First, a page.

And I did look at the IMSLP Bourrée a while back to try to find something better than Suzuki, and I remember that the slurs were just as cursory. I'll be able to look at them again with fresh eyes, I hope.

Andrew

Avatar
cid
October 17, 2019 - 7:17 am
Member Since: December 26, 2018
Forum Posts: 1410
sp_UserOfflineSmall Offline

I recently did the Bach Suite I, BWV Minuet I for my lesson. Not very well, but I really liked it. We used, Bach Six Suites for Violincello solo, BWV 1007-1012, Bärenreiter, edited by August Wenzinger, copyright 1950 by Bärenreiter-Verlag Karl Vötterle GmbH & Co. KG, Kassel, 30th Printing 2017. It is a lovely produced book.

It stays with the manuscript as much as possible. The slurs and bowing marks that agree are marked as regular slur lines. Any slurs that are added because they believe they were there, or are added for “taste” are dotted slurs.

According to the preface, the editor knows his editing is one of many possibilities. Because there is no complete written copy from Bach. It was done to get the cellist’s interest in pursuing Bach’s suites. What can be better than that?

I don’t think there is a right or wrong. There is no complete copy of how Bach did it.

It is also, baroque. They did not use the same bow we use. My instructor showed me how a baroque bow is held with his bow, as much as he could. I doubt that even if you had Bach’s actual copy that you could duplicate it with the cellos and bows of today, unless you had the instrument and bow from that time, and even then, you could not duplicate it without sounding somewhat mechanical because the feeling that Bach had when writing it was INSIDE Bach. It is only an opinion, I have no music education and am going by what I have been told, read, and believe “art” is - to me it is interpretation to get your and others’ juices flowing. A way for the originator to express his or herself, knowing others may take it further because you got their juices flowing. I don’t think there is a right or wrong in art. I think that art, in any form, is the one “activity” done by humans that should be stress free.

I don’t know exactly what Gordon was asking in his original post, but I think it was was about playing the suites as written by Bach. I think that even if you had the exact written copy by Bach, you would not be able to duplicate it. Your bowing may duplicate the slurs, up strokes and down strokes, etc as Bach did them, but you are not Bach. There are nuances to his bowing, and your bowing that will make it different. I think that if a cellist tries to “duplicate” another, it comes out as forced. I have Yo Yo Ma playing all the suites on CD. He is a great cellist, is it an exact duplicate of Bach? No, can’t be. But, why is it great? Because Yo Yo Ma is playing them the way he can. I also have them being done by violist, Lillian Fuchs. It is very interesting.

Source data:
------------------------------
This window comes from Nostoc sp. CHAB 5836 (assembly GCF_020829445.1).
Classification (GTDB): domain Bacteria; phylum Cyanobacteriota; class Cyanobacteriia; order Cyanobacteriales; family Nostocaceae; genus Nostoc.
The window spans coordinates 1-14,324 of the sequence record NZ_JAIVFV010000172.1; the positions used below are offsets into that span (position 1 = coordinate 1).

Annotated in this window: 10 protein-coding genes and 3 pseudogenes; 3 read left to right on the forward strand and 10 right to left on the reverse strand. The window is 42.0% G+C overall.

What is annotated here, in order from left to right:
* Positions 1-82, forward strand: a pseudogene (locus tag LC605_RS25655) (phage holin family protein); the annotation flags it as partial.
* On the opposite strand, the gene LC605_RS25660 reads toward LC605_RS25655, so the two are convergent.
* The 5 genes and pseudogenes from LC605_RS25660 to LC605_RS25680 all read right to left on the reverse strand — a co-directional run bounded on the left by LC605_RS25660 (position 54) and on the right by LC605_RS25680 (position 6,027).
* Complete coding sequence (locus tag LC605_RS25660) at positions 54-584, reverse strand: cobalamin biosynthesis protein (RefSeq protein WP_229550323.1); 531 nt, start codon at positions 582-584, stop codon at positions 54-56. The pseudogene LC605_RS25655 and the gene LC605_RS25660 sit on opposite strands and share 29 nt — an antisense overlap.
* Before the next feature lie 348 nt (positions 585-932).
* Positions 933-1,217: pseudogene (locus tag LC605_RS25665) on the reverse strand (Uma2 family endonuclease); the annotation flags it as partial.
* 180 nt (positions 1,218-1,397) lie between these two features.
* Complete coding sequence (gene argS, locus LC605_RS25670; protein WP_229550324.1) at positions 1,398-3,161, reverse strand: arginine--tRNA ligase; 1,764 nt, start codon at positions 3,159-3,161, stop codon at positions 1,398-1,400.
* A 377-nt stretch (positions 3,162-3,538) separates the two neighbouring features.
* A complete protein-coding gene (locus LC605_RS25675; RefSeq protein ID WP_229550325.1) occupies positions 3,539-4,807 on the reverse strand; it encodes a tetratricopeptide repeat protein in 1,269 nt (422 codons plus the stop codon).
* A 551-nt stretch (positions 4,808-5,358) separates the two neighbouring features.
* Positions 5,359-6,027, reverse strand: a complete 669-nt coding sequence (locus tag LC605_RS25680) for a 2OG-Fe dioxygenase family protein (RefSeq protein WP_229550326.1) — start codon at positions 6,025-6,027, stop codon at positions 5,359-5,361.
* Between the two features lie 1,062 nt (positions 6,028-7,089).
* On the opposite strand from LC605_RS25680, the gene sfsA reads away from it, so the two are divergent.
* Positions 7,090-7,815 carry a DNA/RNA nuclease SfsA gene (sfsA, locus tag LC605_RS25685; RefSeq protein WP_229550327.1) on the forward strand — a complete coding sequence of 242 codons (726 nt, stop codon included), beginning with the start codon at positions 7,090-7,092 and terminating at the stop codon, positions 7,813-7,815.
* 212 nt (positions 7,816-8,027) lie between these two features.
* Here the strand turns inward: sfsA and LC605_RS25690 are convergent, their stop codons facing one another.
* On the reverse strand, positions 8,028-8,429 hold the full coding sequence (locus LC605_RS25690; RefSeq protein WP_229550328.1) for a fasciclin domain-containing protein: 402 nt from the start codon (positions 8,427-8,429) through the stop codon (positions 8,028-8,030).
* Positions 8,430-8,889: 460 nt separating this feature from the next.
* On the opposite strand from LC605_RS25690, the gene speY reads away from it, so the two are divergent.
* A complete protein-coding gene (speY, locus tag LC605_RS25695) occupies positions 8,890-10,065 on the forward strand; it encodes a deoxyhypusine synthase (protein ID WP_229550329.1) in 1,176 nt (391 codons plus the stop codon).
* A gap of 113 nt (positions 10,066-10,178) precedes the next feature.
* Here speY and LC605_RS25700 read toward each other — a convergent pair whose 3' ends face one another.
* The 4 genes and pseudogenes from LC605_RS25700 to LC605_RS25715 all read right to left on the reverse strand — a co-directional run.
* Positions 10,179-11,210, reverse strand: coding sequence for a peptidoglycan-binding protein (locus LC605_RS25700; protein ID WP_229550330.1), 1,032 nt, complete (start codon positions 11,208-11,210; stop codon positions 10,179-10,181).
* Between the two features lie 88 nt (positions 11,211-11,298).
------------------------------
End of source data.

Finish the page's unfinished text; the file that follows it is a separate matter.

I think when there is a different editing done, it is because it is what that person is feeling, (s)he feels the slur at that moment, based on how Bach is making her or him feel. Is that wrong? No. Art is emotion and that emotion(s) is what Bach brought to that editor or performer. Art, in any form, reaches out to people. It reaches out and affects that person. That affect differs for each person enjoying, or not enjoying that art. That creates the interpretation.

I see no problem with editing a piece of Bach to make it easier for a student, or someone who has peeked, to be able to play and enjoy his work. I doubt Bach or any composer would object to their pieces being edited so others who are not as advanced to be able to play it as written, can enjoy it and play it.

Since there is no full written copy by Bach, nobody can really say what was right or wrong. Any edited copy that is said to be Bach’s version is, at best, that editor’s interpretation. Even if there was a written copy, how many pieces, not only Bach, have been edited to meet someone else’s taste?

I am not sure if any of this is what Gordon was asking, exactly, but this is what I thought, as a non-music educated person, when reading the original post. It was funny it came up shortly after we finished the Bach Minuet I from the the Suite BWV 1007.

I would say not to be concerned about whether it is exactly as Bach intended. Nobody knows exactly what Bach intended, 100%.

I don’t want to change the direction of Gordon’s original post, so, @Gordon Shumway, feel free to reply with a direction change. You just got me to thinking.

They call me, “Mellow Cello” 

Forum Timezone: America/New_York
Most Users Ever Online: 424
Currently Online: AndrewH
171
Guest(s)
Currently Browsing this Page:
2 Guest(s)
Members Birthdays
sp_BirthdayIcon
Today Christine (moonlitday)
Upcoming kevoxyde, Freq, Ginnysg, lakelivr, happyjet, 8r4d
Top Posters:
Mad_Wed: 2849
Barry: 2675
Fiddlestix: 2647
Oliver: 2439
DanielB: 2379
Kevin M.: 1971
damfino: 1944
cdennyb: 1814
TerryT: 1726
Ferret: 1575
Member Stats:
Guest Posters: 3
Members: 27033
Moderators: 0
Admins: 7
Forum Stats:
Groups: 16
Forums: 55
Topics: 8136
Posts: 101235
Newest Members:
BowNoob, Louizey777, Bill-testing, McG, james5848, alberd
Administrators: Fiddlerman: 14766, KindaScratchy: 1737, coolpinkone: 4174, BillyG: 3062, MrsFiddlerman: 1, Jimmie Bjorling: 0, cid: 1410